I just finished watching Barack Obama’s speech in Springfield, Illinois in which he announced his candidacy for President in 2008. Since I went to college outside of Chicago, Obama has been on my radar screen for quite some time. Some of the girls at the boarding school where I worked were volunteers on his campaign for U.S. Senate. I read his first book Dreams from My Father, and am anxiously awaiting my turn with the local library copy of The Audacity of Hope. He has continuously impressed me with his fervor and optimism that, thankfully, do not seem to coexist with any sort of naivete.
As I listened to Obama speak on the steps of Illinois’ old capitol building, I was struck by his intense honesty. He meant every single word that he said. There were no feelings of, “Wow. He has a great speechwriter,” or “Sigh. What are we going to do with this country.” It was astonishing: a well-spoken and authentic politician. Who knew they existed anywhere except as examples of the word “oxymoron”?
I am excited at the prospect of Obama becoming president for several reasons. He is a very learned man, but more importantly, is well-educated in things that cannot be found in books or classrooms. He is hopeful without being ignorant. He loves his wife and children. He loves Chicago. He calls for people to become involved in their government in order to work for change, rather than to merely become fed up to the point of apathy. And most of all, he inspires the young men and women – of all races – with whom I work to an expectation that they can and will achieve more than the generations before themselves.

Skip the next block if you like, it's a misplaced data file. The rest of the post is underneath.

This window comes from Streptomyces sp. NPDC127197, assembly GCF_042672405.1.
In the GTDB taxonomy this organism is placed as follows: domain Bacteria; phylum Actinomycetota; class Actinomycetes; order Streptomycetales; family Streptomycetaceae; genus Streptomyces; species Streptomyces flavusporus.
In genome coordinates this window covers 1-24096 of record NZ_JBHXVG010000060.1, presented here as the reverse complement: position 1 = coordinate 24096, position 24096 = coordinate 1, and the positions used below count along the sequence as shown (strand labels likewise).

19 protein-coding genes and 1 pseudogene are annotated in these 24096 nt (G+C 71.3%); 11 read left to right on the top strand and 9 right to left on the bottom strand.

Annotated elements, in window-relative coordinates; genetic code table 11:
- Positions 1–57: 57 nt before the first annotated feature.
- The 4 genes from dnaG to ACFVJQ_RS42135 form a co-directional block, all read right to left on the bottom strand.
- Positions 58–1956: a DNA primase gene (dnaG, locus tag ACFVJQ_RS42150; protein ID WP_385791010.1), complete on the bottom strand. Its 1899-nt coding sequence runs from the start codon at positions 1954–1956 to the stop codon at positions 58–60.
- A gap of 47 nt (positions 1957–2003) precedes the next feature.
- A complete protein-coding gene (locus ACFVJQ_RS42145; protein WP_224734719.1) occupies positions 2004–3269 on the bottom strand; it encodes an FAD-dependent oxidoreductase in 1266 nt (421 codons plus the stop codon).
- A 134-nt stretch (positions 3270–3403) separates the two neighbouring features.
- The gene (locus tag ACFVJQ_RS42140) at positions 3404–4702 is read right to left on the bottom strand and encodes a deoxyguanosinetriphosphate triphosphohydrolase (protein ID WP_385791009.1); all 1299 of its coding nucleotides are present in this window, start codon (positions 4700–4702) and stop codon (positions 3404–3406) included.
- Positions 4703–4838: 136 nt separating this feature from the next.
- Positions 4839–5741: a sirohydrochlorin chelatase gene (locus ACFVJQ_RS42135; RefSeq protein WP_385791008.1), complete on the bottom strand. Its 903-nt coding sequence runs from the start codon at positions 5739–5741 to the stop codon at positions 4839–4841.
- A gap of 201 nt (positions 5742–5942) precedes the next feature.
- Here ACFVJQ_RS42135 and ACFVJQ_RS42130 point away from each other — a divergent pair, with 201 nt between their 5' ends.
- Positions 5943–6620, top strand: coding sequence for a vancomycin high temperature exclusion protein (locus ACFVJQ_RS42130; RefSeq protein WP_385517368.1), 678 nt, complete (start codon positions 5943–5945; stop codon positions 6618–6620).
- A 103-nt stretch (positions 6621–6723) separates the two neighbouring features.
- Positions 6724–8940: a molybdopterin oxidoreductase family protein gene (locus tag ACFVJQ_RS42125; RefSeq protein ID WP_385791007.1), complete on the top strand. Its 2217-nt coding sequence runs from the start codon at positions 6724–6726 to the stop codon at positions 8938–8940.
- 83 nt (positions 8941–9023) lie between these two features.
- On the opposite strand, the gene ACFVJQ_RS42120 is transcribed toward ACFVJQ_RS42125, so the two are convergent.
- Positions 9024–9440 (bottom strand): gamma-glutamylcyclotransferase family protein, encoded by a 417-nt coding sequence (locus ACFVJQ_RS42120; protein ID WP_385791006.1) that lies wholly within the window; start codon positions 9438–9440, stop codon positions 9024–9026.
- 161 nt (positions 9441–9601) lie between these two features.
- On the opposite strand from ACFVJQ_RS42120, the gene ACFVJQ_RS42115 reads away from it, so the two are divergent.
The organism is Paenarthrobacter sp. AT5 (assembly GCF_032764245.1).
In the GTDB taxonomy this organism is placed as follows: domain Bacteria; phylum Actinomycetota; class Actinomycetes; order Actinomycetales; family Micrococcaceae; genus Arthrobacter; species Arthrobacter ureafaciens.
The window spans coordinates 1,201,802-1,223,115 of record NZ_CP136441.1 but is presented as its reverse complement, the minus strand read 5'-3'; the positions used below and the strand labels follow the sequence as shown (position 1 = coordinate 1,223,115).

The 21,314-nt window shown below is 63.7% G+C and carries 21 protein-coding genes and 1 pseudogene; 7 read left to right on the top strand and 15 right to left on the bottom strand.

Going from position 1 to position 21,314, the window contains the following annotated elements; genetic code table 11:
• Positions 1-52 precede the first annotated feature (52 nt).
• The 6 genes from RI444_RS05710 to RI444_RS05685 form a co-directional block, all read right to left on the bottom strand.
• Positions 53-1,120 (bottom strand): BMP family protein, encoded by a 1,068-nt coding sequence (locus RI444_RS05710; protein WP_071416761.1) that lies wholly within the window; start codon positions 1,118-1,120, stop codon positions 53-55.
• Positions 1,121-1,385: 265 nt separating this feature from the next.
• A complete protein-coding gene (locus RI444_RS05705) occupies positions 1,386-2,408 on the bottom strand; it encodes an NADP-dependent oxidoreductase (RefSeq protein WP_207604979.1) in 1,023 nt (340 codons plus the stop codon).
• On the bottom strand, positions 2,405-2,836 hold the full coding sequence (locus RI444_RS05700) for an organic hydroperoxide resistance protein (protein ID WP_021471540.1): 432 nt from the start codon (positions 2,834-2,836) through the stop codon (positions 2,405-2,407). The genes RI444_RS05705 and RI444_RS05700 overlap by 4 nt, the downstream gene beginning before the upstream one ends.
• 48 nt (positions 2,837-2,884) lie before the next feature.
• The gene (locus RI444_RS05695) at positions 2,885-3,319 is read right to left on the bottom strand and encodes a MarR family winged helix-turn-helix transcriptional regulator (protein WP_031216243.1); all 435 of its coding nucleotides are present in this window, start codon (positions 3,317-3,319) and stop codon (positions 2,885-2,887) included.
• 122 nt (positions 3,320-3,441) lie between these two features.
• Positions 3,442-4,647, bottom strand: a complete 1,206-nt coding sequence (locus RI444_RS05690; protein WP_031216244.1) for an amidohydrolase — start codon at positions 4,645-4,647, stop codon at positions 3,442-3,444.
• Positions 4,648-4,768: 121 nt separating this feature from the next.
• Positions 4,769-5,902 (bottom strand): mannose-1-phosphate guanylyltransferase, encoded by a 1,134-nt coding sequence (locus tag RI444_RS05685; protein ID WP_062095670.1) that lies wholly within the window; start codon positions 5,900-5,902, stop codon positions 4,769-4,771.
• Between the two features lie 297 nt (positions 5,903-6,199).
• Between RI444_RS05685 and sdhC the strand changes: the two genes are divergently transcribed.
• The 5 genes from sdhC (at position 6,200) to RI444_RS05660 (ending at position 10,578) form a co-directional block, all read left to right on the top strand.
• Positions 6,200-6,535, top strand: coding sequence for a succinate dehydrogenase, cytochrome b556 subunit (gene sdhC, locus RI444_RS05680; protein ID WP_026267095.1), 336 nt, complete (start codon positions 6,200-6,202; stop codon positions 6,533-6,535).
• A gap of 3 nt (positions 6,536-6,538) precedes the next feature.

It is this final reason that moves me to tears. When a 14-year-old who could care less about anything beyond his iPod and Razr phone runs into the classroom to say, “Did you hear that Barack Obama might be running for president?!” – that is enough for me. To see a longing for authenticity transform into the anticipation that it might occur; to hear teenagers speak about politics and the possibility of change; to have students ask to do more work as long as it involves reading speeches given by Obama…
I can only hope that the swirling dark eddies of misery and deception that are currently sweeping through our nation do not pull Barack Obama under. And to me, that is truly heartbreaking – that my hope for a better nation must be tempered with the seeming reality of how very far we have fallen, and how difficult it is for something to change for the better in relation to the ease with which evil can sway an event, a person, or a country.